March 07, 2014
Indicative Interbank spot sell rates only as of 08:30 AM PST.
PLEASE CALL THE FX DEPARTMENT AT (626) 279-3235 FOR THE MOST CURRENT RATE
USD/CNY---- 6.1247 (onshore)
The U.S. dollar rose to a six-week high against the yen as U.S. employment gains exceeded forecasts, boosting speculation that the Federal Reserve will continue to pare monetary stimulus that’s seen as debasing the currency. The U.S. currency rallied as the Labor Department reported employers added 175,000 jobs in February. The dollar gained 0.3 percent to 103.35 yen at 11:53 a.m. in New York, reaching the strongest level since Jan. 23.
The Bank of England said expectations for an interest-rate increase in the coming 12 months climbed to the highest in almost two years, as the economy strengthened. Forty percent of respondents to the BOE’s quarterly Inflation Attitudes Survey, carried out last month, predict the benchmark rate to rise in the period. That’s up from 34 percent in November and is the highest reading since May 2012. Thirty-seven percent anticipate the rate will stay the same. BOE Governor Mark Carney has pledged to keep borrowing costs at a record low at least until unemployment falls to 7 percent. With that threshold approaching -- the jobless rate is currently 7.2 percent -- Carney was forced to revise his so-called forward-guidance policy last month to reassure Britons that rates will stay low.
The euro reached the highest level in more than two years versus the dollar as bets on further European Central Bank stimulus waned, boosting demand for the 18-nation currency. The currency extended a fifth weekly advance versus the dollar after ECB President Mario Draghi yesterday signaled that deflation risks in the euro region are easing and policy makers kept interest rates at a record-low 0.25 percent. The euro added 0.1 percent to $1.3868 after touching $1.3915, the highest level since Oct. 31, 2011.
The Australian slipped today against the U.S. dollar after touched 91.11 U.S. cents yesterday. Australian Governor Glenn Stevens told lawmakers yesterday jawboning has a limited effect on the currency. He said the exchange rate is high by historical standards, reiterating comments in a March 4 policy statement. The Aussie climbed this week as data showed faster-than-expected economic growth and the biggest trade surplus in 2 1/2 years.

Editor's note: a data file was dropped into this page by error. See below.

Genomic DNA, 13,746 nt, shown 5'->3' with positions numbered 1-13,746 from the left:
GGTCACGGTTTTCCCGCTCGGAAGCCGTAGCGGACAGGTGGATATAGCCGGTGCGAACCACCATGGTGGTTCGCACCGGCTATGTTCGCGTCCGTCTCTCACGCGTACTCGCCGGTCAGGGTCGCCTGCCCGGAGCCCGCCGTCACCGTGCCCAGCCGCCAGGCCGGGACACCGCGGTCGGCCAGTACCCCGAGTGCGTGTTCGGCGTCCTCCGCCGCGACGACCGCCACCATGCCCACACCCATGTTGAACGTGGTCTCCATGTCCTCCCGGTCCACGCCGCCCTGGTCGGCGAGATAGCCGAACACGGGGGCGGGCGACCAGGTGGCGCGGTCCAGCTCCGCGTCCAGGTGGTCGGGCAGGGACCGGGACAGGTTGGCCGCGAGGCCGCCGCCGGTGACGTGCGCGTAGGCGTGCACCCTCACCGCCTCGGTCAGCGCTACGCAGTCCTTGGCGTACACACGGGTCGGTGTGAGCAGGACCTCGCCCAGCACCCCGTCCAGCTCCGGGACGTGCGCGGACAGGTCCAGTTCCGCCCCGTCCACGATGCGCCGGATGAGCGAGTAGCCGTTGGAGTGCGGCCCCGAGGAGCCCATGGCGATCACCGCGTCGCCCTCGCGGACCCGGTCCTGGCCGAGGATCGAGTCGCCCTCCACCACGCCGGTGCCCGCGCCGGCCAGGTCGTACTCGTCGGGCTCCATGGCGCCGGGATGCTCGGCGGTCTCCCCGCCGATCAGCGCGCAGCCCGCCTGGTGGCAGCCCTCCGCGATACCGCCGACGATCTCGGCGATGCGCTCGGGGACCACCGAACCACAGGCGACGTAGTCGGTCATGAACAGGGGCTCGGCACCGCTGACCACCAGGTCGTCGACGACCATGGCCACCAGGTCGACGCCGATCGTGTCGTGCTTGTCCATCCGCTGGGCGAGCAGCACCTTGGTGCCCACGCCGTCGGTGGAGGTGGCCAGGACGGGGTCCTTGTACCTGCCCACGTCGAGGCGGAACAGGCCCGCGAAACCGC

The Canadian dollar declined versus the majority of its most-traded counterparts after employers unexpectedly eliminated jobs last month. Canada’s dollar declined as a 7,000 jobs drop in February revived speculation the central bank may need to cut interest rates to bolster economic growth. The currency depreciated 0.9 percent to C$1.1086, after falling the most since Feb. 19.
The Japanese yen slipped against the U.S. dollar as U.S. employment gains exceeded forecasts.
The Chinese yuan posted its biggest weekly gain since October on speculation the central bank has ceased engineering a decline in the currency to discourage one-way appreciation bets. The People’s Bank of China raised the currency’s daily reference rate by 0.08 percent today, the biggest increase since Jan. 24, to 6.1201 per dollar. China’s currency strengthened 0.3 percent this week to 6.1280 per dollar in Shanghai, according to China Foreign Exchange Trade System prices. The currency closed 0.2 percent lower today.
This market update is prepared by Cathay Bank for informational purposes only and does not constitute any form of legal, tax or investment advice, nor should it be considered an assurance or guarantee of future exchange rate movements or trends. This information is provided without regard to the specific objectives, financial situation or needs of any recipient. Cathay Bank does not make any representations or warranties about the accuracy, completeness or adequacy of this market update.